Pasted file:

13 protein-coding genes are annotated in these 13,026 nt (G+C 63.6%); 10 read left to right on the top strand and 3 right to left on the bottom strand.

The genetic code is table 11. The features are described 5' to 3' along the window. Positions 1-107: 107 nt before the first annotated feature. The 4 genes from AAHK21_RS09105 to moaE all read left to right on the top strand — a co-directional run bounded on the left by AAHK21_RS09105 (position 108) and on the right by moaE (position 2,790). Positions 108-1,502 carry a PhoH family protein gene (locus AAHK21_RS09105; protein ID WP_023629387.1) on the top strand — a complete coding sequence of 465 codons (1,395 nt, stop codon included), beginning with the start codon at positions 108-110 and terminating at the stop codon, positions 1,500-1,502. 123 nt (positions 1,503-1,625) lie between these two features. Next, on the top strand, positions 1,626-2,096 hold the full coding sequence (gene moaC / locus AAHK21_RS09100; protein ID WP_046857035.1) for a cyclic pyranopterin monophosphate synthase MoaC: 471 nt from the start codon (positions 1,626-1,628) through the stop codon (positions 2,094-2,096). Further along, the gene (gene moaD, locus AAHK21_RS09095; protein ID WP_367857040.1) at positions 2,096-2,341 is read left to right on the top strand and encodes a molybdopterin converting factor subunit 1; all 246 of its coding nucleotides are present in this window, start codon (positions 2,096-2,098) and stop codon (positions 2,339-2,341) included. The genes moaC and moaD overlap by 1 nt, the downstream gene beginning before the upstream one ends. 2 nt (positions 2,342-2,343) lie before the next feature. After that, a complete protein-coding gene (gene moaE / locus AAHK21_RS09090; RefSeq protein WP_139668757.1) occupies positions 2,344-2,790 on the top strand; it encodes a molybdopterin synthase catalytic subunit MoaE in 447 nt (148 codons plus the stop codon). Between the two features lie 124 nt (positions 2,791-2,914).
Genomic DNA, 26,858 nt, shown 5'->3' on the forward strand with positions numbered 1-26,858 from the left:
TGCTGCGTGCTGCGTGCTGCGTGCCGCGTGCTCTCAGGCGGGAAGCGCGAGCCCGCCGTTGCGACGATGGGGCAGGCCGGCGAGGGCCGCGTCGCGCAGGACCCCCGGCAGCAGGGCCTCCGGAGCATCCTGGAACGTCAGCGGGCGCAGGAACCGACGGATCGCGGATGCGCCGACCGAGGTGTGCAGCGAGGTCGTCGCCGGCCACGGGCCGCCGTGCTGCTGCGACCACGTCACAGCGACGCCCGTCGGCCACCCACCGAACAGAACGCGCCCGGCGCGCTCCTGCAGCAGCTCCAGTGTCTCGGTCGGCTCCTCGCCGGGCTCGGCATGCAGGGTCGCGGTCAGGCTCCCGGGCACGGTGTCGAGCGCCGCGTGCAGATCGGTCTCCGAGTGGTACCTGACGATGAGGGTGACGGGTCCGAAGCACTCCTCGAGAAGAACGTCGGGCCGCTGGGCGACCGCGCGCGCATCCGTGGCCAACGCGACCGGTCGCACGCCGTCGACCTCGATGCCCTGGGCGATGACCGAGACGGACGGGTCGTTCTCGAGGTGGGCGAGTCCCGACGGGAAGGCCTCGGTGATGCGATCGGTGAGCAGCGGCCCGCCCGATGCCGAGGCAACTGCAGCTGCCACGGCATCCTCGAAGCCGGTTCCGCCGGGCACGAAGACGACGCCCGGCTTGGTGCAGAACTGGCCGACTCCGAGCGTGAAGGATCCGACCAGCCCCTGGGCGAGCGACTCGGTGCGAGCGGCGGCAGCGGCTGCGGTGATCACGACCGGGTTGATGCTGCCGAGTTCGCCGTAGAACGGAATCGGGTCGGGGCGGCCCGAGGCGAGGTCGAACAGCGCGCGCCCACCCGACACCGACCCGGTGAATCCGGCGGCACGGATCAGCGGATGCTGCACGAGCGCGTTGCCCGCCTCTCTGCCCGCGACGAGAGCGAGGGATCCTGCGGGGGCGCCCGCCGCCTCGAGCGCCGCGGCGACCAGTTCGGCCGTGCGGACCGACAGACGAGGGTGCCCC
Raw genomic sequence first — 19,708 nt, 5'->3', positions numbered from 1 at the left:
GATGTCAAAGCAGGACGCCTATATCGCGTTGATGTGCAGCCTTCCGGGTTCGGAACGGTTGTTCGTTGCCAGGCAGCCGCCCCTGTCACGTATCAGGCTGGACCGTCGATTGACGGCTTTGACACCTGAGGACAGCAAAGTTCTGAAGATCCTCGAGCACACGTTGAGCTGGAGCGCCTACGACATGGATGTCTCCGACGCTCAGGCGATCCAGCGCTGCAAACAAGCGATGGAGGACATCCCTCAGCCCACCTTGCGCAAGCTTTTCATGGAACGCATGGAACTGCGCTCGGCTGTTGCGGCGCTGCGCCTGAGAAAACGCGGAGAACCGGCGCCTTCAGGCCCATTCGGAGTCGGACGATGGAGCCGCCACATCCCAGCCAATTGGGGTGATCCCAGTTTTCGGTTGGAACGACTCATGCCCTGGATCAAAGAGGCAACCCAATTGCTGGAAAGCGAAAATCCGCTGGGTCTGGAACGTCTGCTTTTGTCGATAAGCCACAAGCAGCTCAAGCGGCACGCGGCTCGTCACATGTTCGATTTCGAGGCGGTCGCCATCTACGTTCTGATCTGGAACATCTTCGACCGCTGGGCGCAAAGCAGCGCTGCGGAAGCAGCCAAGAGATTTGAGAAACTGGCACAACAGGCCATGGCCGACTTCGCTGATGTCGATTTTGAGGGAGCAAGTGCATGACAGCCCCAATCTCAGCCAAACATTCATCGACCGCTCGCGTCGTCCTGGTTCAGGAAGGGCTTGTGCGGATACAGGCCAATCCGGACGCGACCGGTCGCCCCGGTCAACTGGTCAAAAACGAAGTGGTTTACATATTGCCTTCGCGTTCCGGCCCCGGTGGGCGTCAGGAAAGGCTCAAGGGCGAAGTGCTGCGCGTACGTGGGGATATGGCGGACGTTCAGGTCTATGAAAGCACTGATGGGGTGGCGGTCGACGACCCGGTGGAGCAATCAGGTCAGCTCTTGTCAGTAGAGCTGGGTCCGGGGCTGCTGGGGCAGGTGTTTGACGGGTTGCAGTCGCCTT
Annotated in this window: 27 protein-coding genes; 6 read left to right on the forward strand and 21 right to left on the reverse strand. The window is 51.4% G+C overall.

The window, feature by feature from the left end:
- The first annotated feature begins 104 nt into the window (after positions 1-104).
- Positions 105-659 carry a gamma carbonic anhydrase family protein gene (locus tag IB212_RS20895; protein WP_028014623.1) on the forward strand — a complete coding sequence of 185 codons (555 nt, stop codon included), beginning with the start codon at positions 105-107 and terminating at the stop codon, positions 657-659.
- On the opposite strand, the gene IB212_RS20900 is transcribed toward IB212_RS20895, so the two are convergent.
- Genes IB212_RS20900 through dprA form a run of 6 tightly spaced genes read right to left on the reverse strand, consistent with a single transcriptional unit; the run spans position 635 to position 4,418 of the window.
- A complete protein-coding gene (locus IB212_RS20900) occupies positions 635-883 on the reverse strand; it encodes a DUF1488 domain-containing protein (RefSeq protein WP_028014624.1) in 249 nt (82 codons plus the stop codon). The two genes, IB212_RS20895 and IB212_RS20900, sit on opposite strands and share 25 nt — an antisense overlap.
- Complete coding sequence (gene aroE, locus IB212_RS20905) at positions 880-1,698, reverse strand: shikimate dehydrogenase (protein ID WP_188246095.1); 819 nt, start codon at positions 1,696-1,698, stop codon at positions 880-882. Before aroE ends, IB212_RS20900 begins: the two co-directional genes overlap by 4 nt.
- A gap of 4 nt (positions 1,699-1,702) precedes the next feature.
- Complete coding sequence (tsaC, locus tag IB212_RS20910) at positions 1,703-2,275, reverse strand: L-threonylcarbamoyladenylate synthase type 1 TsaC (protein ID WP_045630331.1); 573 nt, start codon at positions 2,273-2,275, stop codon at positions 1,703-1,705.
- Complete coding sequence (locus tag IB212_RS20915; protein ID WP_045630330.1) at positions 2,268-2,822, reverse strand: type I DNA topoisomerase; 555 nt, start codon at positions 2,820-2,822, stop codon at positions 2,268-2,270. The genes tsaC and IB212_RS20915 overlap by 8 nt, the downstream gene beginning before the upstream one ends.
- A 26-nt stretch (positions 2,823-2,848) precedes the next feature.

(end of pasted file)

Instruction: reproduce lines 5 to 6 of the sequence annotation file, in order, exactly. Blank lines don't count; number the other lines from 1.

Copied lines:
Raw genomic sequence first — 19,708 nt, 5'->3', positions numbered from 1 at the left:
GATGTCAAAGCAGGACGCCTATATCGCGTTGATGTGCAGCCTTCCGGGTTCGGAACGGTTGTTCGTTGCCAGGCAGCCGCCCCTGTCACGTATCAGGCTGGACCGTCGATTGACGGCTTTGACACCTGAGGACAGCAAAGTTCTGAAGATCCTCGAGCACACGTTGAGCTGGAGCGCCTACGACATGGATGTCTCCGACGCTCAGGCGATCCAGCGCTGCAAACAAGCGATGGAGGACATCCCTCAGCCCACCTTGCGCAAGCTTTTCATGGAACGCATGGAACTGCGCTCGGCTGTTGCGGCGCTGCGCCTGAGAAAACGCGGAGAACCGGCGCCTTCAGGCCCATTCGGAGTCGGACGATGGAGCCGCCACATCCCAGCCAATTGGGGTGATCCCAGTTTTCGGTTGGAACGACTCATGCCCTGGATCAAAGAGGCAACCCAATTGCTGGAAAGCGAAAATCCGCTGGGTCTGGAACGTCTGCTTTTGTCGATAAGCCACAAGCAGCTCAAGCGGCACGCGGCTCGTCACATGTTCGATTTCGAGGCGGTCGCCATCTACGTTCTGATCTGGAACATCTTCGACCGCTGGGCGCAAAGCAGCGCTGCGGAAGCAGCCAAGAGATTTGAGAAACTGGCACAACAGGCCATGGCCGACTTCGCTGATGTCGATTTTGAGGGAGCAAGTGCATGACAGCCCCAATCTCAGCCAAACATTCATCGACCGCTCGCGTCGTCCTGGTTCAGGAAGGGCTTGTGCGGATACAGGCCAATCCGGACGCGACCGGTCGCCCCGGTCAACTGGTCAAAAACGAAGTGGTTTACATATTGCCTTCGCGTTCCGGCCCCGGTGGGCGTCAGGAAAGGCTCAAGGGCGAAGTGCTGCGCGTACGTGGGGATATGGCGGACGTTCAGGTCTATGAAAGCACTGATGGGGTGGCGGTCGACGACCCGGTGGAGCAATCAGGTCAGCTCTTGTCAGTAGAGCTGGGTCCGGGGCTGCTGGGGCAGGTGTTTGACGGGTTGCAGTCGCCTT